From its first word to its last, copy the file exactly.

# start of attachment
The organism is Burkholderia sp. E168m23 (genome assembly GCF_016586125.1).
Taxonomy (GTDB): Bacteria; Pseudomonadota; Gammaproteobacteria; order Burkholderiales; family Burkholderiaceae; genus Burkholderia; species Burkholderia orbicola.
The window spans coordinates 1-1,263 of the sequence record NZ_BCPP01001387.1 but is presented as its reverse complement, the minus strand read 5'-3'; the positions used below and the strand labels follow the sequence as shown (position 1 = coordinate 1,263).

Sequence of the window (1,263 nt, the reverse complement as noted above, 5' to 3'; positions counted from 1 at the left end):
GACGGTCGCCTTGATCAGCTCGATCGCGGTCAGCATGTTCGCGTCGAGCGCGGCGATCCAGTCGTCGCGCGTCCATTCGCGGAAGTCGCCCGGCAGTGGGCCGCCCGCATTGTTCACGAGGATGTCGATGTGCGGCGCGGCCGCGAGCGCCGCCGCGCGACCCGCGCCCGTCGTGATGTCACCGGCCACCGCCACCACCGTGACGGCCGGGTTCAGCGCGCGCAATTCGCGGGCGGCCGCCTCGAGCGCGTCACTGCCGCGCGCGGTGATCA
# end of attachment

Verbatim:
The organism is Burkholderia sp. E168m23 (genome assembly GCF_016586125.1).
Taxonomy (GTDB): Bacteria; Pseudomonadota; Gammaproteobacteria; order Burkholderiales; family Burkholderiaceae; genus Burkholderia; species Burkholderia orbicola.
The window spans coordinates 1-1,263 of the sequence record NZ_BCPP01001387.1 but is presented as its reverse complement, the minus strand read 5'-3'; the positions used below and the strand labels follow the sequence as shown (position 1 = coordinate 1,263).

Sequence of the window (1,263 nt, the reverse complement as noted above, 5' to 3'; positions counted from 1 at the left end):
GACGGTCGCCTTGATCAGCTCGATCGCGGTCAGCATGTTCGCGTCGAGCGCGGCGATCCAGTCGTCGCGCGTCCATTCGCGGAAGTCGCCCGGCAGTGGGCCGCCCGCATTGTTCACGAGGATGTCGATGTGCGGCGCGGCCGCGAGCGCCGCCGCGCGACCCGCGCCCGTCGTGATGTCACCGGCCACCGCCACCACCGTGACGGCCGGGTTCAGCGCGCGCAATTCGCGGGCGGCCGCCTCGAGCGCGTCACTGCCGCGCGCGGTGATCA